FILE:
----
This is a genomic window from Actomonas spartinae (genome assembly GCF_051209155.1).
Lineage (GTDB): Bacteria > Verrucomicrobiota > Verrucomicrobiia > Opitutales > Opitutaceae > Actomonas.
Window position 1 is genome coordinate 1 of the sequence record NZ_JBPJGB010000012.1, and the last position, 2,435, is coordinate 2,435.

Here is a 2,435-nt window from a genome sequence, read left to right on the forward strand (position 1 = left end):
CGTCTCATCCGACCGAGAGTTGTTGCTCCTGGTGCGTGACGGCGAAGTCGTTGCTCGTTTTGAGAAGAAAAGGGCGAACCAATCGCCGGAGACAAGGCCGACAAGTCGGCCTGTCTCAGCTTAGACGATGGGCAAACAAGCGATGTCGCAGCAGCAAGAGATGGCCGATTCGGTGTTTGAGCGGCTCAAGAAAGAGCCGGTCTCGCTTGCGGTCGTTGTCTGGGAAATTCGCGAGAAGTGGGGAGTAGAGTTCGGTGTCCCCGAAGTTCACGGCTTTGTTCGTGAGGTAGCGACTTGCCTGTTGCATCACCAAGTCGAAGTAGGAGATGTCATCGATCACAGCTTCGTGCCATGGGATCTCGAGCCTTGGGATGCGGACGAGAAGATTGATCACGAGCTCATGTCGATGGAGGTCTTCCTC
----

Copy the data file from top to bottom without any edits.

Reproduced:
This is a genomic window from Actomonas spartinae (genome assembly GCF_051209155.1).
Lineage (GTDB): Bacteria > Verrucomicrobiota > Verrucomicrobiia > Opitutales > Opitutaceae > Actomonas.
Window position 1 is genome coordinate 1 of the sequence record NZ_JBPJGB010000012.1, and the last position, 2,435, is coordinate 2,435.

Here is a 2,435-nt window from a genome sequence, read left to right on the forward strand (position 1 = left end):
CGTCTCATCCGACCGAGAGTTGTTGCTCCTGGTGCGTGACGGCGAAGTCGTTGCTCGTTTTGAGAAGAAAAGGGCGAACCAATCGCCGGAGACAAGGCCGACAAGTCGGCCTGTCTCAGCTTAGACGATGGGCAAACAAGCGATGTCGCAGCAGCAAGAGATGGCCGATTCGGTGTTTGAGCGGCTCAAGAAAGAGCCGGTCTCGCTTGCGGTCGTTGTCTGGGAAATTCGCGAGAAGTGGGGAGTAGAGTTCGGTGTCCCCGAAGTTCACGGCTTTGTTCGTGAGGTAGCGACTTGCCTGTTGCATCACCAAGTCGAAGTAGGAGATGTCATCGATCACAGCTTCGTGCCATGGGATCTCGAGCCTTGGGATGCGGACGAGAAGATTGATCACGAGCTCATGTCGATGGAGGTCTTCCTC